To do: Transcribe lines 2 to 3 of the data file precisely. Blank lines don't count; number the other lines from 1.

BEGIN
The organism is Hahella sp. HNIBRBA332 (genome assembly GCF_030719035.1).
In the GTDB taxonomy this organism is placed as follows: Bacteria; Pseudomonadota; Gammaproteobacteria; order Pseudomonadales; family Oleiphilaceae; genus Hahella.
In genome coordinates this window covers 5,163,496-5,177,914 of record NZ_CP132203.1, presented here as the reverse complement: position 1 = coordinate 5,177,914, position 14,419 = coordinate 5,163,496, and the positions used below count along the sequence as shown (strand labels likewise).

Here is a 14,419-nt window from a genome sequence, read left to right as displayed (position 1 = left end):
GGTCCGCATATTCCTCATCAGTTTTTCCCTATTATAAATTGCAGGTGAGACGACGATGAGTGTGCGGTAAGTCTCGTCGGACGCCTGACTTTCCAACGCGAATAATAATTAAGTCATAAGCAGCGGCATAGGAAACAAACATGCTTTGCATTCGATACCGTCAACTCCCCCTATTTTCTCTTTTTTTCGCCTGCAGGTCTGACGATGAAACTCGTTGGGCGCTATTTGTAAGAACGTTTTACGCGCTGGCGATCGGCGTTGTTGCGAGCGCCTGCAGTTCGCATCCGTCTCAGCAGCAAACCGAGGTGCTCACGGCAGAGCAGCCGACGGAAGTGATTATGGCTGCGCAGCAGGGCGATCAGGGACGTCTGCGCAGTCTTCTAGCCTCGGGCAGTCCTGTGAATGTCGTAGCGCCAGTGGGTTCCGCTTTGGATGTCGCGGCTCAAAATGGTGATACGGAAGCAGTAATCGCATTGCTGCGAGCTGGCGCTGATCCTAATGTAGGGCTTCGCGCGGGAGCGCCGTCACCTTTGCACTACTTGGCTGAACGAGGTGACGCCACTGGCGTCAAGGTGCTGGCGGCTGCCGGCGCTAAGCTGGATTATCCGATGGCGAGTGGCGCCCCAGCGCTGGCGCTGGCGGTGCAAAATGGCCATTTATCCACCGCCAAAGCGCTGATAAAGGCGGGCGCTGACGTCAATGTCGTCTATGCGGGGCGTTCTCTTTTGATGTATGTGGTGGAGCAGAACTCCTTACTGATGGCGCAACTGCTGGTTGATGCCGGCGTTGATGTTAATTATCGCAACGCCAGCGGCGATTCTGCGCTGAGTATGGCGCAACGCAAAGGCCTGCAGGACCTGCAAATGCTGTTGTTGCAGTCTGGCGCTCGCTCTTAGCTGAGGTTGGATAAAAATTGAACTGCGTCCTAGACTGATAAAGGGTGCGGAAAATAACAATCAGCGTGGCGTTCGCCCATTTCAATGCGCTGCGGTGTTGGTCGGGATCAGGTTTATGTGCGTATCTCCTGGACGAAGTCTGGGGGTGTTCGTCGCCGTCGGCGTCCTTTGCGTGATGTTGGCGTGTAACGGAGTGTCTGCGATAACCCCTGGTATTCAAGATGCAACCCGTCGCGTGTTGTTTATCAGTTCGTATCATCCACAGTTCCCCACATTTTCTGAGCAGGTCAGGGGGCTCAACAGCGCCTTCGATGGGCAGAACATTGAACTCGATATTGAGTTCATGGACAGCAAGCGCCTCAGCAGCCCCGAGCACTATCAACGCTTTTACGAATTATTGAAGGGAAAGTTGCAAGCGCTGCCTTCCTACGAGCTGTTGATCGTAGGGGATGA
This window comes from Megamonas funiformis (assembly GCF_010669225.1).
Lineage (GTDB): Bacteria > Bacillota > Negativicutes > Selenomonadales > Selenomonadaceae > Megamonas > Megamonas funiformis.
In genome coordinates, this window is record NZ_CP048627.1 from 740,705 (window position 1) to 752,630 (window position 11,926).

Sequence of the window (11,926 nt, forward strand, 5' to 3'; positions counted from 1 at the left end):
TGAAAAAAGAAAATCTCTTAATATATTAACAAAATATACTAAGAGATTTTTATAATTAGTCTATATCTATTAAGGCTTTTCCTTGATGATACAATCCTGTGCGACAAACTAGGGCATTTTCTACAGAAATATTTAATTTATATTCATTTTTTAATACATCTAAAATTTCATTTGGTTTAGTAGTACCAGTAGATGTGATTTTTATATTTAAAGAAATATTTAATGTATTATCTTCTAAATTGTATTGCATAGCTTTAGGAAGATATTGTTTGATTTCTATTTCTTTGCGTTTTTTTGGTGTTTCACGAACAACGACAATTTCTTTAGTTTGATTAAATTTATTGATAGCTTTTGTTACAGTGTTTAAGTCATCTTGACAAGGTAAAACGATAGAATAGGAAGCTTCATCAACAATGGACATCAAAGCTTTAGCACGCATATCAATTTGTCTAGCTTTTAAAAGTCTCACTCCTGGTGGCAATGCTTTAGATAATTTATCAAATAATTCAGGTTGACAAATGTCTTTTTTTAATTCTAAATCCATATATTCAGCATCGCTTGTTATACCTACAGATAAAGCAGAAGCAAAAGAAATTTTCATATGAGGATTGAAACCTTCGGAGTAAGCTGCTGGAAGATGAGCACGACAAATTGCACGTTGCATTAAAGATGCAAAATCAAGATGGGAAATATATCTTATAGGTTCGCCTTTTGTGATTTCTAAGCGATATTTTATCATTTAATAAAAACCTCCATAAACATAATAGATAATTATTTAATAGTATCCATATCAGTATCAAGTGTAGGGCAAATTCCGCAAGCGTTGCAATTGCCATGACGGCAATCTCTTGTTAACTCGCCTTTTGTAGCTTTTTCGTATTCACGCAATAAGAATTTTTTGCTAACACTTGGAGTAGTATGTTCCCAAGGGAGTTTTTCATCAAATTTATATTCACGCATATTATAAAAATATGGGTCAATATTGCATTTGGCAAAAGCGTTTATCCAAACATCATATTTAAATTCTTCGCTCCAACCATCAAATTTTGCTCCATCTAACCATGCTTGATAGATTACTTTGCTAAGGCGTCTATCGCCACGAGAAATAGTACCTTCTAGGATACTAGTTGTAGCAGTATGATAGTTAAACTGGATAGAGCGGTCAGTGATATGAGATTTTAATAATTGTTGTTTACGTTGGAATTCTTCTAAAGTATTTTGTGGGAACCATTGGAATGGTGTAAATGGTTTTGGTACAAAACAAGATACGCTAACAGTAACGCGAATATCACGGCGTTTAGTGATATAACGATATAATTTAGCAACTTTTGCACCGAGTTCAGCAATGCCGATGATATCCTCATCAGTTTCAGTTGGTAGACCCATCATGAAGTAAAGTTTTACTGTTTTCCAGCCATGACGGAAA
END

In the GTDB taxonomy this organism is placed as follows: Bacteria; Pseudomonadota; Gammaproteobacteria; order Pseudomonadales; family Oleiphilaceae; genus Hahella.
In genome coordinates this window covers 5,163,496-5,177,914 of record NZ_CP132203.1, presented here as the reverse complement: position 1 = coordinate 5,177,914, position 14,419 = coordinate 5,163,496, and the positions used below count along the sequence as shown (strand labels likewise).